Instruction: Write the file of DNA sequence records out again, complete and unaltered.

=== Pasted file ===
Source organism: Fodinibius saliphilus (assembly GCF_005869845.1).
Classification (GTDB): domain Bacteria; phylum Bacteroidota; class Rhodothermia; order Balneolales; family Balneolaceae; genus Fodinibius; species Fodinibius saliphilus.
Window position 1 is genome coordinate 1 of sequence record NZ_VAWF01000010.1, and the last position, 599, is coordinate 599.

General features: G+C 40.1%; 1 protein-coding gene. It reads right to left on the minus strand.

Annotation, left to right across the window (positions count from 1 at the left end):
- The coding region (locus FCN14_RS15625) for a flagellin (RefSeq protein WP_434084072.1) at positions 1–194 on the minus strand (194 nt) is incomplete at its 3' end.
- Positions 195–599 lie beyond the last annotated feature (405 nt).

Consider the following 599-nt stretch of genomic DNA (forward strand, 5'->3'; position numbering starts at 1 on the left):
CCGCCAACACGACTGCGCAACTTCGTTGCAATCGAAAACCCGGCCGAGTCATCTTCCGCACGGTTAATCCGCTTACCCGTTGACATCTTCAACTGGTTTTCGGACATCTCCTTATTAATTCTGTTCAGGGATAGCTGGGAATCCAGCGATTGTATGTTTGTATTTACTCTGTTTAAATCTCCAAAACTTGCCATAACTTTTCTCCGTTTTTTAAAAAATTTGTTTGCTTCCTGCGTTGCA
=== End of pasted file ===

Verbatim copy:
Source organism: Fodinibius saliphilus (assembly GCF_005869845.1).
Classification (GTDB): domain Bacteria; phylum Bacteroidota; class Rhodothermia; order Balneolales; family Balneolaceae; genus Fodinibius; species Fodinibius saliphilus.
Window position 1 is genome coordinate 1 of sequence record NZ_VAWF01000010.1, and the last position, 599, is coordinate 599.

General features: G+C 40.1%; 1 protein-coding gene. It reads right to left on the minus strand.

Annotation, left to right across the window (positions count from 1 at the left end):
- The coding region (locus FCN14_RS15625) for a flagellin (RefSeq protein WP_434084072.1) at positions 1–194 on the minus strand (194 nt) is incomplete at its 3' end.
- Positions 195–599 lie beyond the last annotated feature (405 nt).

Consider the following 599-nt stretch of genomic DNA (forward strand, 5'->3'; position numbering starts at 1 on the left):
CCGCCAACACGACTGCGCAACTTCGTTGCAATCGAAAACCCGGCCGAGTCATCTTCCGCACGGTTAATCCGCTTACCCGTTGACATCTTCAACTGGTTTTCGGACATCTCCTTATTAATTCTGTTCAGGGATAGCTGGGAATCCAGCGATTGTATGTTTGTATTTACTCTGTTTAAATCTCCAAAACTTGCCATAACTTTTCTCCGTTTTTTAAAAAATTTGTTTGCTTCCTGCGTTGCA